Even disregarding the history canvassed above insofar as it is asserted on behalf of the defendants that abundant notice of the need to take steps to protect the plaintiff’s interests were given well before the expiration of the limitation period, this Court is still able to be satisfied that, given representation by three sets of solicitors, it was not beyond the capacity of the plaintiff to be informed of necessary compliance steps required under the Act. It is important in terms of procedural steps that the plaintiff was aware of the need to issue a proceeding before the expiration of the relevant limitation period such that the Claim and Statement of Claim were filed on the last day prior to the expiration of that period. Furthermore, there has been no intimation of any kind from the plaintiff that she intends to take any step with respect to all relevant non-compliances. In the circumstances where s 57(2) of the Act, as currently interpreted at appellate level, permits an application to be made subsequent to the expiry of the limitation period, I hold that such is a relevant factor in a case such as this when exercising the discretion.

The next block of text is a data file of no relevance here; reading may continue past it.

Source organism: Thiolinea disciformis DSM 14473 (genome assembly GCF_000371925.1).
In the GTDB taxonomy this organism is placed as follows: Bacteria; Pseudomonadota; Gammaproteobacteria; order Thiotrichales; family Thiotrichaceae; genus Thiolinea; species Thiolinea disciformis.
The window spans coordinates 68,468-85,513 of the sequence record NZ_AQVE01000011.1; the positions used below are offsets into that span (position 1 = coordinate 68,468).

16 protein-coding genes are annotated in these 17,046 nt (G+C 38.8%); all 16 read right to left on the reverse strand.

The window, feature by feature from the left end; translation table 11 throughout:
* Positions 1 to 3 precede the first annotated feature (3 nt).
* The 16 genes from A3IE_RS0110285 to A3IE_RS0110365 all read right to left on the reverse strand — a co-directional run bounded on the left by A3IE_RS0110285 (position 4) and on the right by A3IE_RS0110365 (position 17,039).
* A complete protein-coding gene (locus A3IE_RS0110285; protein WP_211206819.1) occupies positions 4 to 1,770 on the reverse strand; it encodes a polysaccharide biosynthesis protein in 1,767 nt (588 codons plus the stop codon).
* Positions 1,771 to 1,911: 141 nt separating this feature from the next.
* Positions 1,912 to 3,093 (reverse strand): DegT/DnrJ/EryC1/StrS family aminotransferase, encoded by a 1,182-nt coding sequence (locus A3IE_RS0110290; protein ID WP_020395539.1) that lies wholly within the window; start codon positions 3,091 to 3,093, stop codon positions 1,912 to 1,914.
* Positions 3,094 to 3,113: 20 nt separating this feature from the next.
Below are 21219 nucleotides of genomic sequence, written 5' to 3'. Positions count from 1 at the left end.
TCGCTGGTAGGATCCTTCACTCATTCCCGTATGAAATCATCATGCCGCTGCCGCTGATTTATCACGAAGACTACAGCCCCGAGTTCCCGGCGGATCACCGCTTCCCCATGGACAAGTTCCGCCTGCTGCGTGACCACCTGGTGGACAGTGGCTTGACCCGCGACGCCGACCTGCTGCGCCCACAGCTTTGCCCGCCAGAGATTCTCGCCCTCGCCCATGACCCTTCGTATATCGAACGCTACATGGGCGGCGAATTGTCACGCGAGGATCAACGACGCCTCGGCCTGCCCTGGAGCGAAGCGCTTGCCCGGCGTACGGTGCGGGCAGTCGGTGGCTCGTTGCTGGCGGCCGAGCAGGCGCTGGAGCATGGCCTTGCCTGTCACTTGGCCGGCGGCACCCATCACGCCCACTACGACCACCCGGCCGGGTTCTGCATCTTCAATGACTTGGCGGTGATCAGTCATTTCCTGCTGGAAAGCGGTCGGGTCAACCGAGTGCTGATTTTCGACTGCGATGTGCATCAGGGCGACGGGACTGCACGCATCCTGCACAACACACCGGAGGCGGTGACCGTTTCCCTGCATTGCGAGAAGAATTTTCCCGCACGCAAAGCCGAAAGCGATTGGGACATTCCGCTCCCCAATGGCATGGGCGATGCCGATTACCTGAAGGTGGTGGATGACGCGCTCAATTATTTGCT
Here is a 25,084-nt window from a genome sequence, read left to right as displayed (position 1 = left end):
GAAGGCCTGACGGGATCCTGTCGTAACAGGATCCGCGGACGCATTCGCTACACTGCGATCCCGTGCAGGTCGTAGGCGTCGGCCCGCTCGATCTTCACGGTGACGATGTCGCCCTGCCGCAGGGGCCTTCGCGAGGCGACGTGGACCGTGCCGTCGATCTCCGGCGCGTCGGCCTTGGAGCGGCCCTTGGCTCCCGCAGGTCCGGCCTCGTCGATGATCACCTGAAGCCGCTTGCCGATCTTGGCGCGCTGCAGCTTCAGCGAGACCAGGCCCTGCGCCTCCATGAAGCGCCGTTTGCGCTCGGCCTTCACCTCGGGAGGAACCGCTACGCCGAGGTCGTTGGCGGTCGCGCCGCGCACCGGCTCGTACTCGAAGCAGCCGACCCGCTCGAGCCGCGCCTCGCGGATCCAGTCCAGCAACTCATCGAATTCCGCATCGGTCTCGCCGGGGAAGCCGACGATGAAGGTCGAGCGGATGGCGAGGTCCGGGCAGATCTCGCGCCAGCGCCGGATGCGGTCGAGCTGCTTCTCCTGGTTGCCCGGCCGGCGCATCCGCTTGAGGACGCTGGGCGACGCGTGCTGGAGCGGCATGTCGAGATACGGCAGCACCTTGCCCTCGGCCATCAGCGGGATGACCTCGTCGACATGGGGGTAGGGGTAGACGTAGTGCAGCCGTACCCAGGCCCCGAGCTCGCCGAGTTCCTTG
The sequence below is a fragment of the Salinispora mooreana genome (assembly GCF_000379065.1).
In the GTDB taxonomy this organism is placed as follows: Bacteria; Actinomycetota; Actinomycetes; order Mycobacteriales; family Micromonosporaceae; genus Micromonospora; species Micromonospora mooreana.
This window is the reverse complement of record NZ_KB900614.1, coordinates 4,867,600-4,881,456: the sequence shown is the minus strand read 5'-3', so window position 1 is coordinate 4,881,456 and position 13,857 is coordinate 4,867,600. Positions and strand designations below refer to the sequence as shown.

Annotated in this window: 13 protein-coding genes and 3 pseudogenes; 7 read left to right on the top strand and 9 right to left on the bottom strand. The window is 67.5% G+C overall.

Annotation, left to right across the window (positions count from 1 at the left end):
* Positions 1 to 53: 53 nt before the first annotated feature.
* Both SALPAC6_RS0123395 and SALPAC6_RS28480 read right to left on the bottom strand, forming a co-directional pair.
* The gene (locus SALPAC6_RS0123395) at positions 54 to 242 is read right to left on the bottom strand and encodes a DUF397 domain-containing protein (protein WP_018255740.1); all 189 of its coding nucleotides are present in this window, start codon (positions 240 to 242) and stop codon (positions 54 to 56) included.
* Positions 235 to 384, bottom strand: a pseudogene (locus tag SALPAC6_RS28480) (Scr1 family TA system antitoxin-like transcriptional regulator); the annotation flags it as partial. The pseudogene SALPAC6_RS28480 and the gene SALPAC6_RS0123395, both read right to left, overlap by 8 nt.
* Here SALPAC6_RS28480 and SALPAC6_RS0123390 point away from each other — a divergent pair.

While it is readily conceded there may well be cases in which, like Phipps, there is a demonstrated likelihood of remedial steps being undertaken which might well incline a court to refuse to exercise a discretion to strike out the proceeding, I am left in the position where, even acknowledging that the plaintiff is self-represented now despite engaging those three sets of solicitors earlier, the relevant discretion can justifiably be exercised against the plaintiff, particularly where there is absolutely no demonstrated willingness to make any attempt to comply despite the absence of demonstrated prejudice to the defendants.
 Thus, although the consequences are serious for the plaintiff, she still has open to her a potential avenue to be able to sue for whatever rights she has arising from the motorcycle accident in which she was involved just over three years ago.
Brisbane Barrister – David Cormack